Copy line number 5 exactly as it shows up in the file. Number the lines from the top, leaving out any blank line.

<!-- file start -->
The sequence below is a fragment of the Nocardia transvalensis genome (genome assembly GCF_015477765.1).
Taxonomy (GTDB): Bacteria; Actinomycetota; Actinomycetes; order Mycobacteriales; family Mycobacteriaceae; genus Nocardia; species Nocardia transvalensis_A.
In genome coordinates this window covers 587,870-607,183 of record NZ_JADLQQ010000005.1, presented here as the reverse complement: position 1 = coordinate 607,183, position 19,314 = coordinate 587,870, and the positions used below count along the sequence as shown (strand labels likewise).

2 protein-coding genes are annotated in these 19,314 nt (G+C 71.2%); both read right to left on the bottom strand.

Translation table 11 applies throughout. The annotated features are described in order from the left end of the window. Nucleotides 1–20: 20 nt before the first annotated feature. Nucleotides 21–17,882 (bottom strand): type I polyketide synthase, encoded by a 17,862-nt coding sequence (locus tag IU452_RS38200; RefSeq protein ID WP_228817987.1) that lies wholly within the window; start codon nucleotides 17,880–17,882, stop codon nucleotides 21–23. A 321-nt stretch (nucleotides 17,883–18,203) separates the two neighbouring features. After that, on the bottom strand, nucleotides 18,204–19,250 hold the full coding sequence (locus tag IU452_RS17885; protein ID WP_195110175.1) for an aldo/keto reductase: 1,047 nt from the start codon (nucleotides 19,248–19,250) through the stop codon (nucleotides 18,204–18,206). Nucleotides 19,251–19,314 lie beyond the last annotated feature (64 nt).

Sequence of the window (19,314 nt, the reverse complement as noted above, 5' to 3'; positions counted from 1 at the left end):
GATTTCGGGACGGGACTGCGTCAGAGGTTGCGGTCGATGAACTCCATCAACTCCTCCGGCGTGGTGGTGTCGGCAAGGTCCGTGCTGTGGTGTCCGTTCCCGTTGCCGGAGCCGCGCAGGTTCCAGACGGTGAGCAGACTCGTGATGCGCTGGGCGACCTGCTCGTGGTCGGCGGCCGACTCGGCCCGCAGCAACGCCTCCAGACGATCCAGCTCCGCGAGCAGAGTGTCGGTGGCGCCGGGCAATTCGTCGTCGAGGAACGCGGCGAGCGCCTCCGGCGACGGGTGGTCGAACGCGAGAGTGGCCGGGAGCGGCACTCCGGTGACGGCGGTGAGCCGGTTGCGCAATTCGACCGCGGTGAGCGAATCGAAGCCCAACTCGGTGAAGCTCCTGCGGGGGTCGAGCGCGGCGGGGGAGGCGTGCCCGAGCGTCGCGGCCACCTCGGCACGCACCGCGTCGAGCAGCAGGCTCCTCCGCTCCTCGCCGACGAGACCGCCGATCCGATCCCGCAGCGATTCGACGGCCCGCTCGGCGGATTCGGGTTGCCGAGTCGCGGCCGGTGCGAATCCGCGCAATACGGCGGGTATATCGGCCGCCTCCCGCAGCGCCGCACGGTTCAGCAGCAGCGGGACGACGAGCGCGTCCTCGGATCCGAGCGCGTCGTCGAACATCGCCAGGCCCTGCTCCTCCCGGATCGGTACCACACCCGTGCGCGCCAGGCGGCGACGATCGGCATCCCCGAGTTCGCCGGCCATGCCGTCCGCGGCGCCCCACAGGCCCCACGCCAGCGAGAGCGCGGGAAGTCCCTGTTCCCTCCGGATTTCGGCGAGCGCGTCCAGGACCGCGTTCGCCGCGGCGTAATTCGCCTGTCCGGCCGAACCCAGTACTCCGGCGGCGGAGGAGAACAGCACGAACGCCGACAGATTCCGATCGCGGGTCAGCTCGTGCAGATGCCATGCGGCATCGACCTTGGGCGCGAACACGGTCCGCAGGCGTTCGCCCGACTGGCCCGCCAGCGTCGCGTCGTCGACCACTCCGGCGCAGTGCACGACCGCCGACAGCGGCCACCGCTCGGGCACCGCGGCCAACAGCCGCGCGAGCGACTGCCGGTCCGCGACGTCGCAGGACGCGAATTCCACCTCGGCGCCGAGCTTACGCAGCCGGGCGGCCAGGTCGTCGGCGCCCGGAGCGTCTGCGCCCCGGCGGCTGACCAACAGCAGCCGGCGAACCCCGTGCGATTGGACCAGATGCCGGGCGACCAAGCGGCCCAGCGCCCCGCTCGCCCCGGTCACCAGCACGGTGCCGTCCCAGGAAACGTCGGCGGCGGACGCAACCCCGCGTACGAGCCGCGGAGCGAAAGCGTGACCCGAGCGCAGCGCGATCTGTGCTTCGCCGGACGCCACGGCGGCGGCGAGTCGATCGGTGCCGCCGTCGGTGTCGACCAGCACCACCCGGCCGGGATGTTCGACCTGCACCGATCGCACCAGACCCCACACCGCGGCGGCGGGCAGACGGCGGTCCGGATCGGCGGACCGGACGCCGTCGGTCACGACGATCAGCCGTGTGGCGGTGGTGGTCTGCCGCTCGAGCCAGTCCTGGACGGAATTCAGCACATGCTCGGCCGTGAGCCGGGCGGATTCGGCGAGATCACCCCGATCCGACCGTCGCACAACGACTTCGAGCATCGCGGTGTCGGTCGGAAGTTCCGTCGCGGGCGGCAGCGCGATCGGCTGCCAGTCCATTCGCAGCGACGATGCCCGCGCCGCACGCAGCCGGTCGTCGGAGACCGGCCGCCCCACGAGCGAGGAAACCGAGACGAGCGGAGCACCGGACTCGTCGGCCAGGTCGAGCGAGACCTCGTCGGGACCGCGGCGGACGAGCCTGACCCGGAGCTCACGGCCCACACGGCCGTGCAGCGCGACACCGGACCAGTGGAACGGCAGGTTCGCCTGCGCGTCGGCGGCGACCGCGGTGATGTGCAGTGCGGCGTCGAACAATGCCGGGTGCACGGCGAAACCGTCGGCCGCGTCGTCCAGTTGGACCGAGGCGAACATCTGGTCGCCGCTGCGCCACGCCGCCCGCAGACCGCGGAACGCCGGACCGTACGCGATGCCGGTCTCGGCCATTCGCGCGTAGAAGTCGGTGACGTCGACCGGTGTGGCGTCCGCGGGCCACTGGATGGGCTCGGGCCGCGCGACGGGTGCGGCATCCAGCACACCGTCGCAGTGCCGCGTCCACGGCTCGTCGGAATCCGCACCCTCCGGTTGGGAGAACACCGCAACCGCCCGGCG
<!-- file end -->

Translation table 11 applies throughout. The annotated features are described in order from the left end of the window. Nucleotides 1–20: 20 nt before the first annotated feature. Nucleotides 21–17,882 (bottom strand): type I polyketide synthase, encoded by a 17,862-nt coding sequence (locus tag IU452_RS38200; RefSeq protein ID WP_228817987.1) that lies wholly within the window; start codon nucleotides 17,880–17,882, stop codon nucleotides 21–23. A 321-nt stretch (nucleotides 17,883–18,203) separates the two neighbouring features. After that, on the bottom strand, nucleotides 18,204–19,250 hold the full coding sequence (locus tag IU452_RS17885; protein ID WP_195110175.1) for an aldo/keto reductase: 1,047 nt from the start codon (nucleotides 19,248–19,250) through the stop codon (nucleotides 18,204–18,206). Nucleotides 19,251–19,314 lie beyond the last annotated feature (64 nt).